A new method for producing ultraviolet (UV) light has been patented by an international team of university researchers in New Jersey and Germany.
With colleagues at The Technical University in Munich, Rutgers-Newark physics professor Daniel Murnick has developed a system that provides a much more energy-efficient UV light source with higher power and lower maintenance than conventional UV light sources.
The UV light source developed by Murnick and colleagues uses a shorter wavelength than ambient UV light, sometimes called ‘deep UV or vacuum UV’. The largest application for the deep UV light technology is materials processing in the semiconductor industry, but deep UV light sources are also used for sterilisation of equipment in hospitals and the production of ozone for drinking water purification.
‘Using fundamental physics, we have found a different and more efficient way to produce UV light and small UV lamps,’ said Murnick. ‘This unique new UV lamp works so well because of an extremely efficient excitation of the gas molecules, which produces the UV light.’
Murnick noted that this new UV light source offers several benefits over traditional sources. The lamp remains near room temperature during operation, can be custom built to fit its intended use, and uses electricity more efficiently than current UV technologies. Ultraviolet light sources can run cool and produce high brightness and high power due to the high energy per photon of light, explained Murnick.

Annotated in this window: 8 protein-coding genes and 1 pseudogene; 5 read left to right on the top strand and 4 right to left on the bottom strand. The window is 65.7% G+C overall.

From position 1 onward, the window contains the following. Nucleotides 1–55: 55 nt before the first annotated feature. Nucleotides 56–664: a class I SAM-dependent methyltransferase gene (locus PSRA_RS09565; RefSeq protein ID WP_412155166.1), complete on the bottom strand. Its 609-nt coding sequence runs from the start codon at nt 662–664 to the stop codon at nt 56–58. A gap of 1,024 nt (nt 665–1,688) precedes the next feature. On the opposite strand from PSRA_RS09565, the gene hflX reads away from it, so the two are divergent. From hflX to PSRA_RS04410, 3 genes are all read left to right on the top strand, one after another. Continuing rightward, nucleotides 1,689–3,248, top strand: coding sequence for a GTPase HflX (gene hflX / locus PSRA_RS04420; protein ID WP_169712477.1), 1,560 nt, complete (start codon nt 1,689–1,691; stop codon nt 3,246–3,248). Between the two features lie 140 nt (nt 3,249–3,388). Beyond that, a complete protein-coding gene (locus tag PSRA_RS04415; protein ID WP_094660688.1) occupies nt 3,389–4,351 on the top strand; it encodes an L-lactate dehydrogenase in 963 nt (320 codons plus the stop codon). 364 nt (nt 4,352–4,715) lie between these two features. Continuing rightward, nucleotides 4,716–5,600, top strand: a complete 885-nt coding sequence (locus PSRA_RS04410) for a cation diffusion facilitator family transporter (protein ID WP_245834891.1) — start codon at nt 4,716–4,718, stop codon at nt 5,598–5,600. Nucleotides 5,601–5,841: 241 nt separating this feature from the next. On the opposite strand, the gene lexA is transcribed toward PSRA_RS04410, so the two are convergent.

Professor Andreas Ulrich, Technical University, and Manfred Salvermoser, a research associate with Rutgers-Newark, collaborated on Murnick’s UV light research. Funding for the project was provided by the National Science Foundation and other sources.
The Rutgers University Office of Corporate Liaison and Technology Transfer is working to license the UV lamp for potential commercial markets.
The research team has been granted two patents so far, one for the basic technology and one for its laser application, and a third patent is pending for large area UV lamp technology.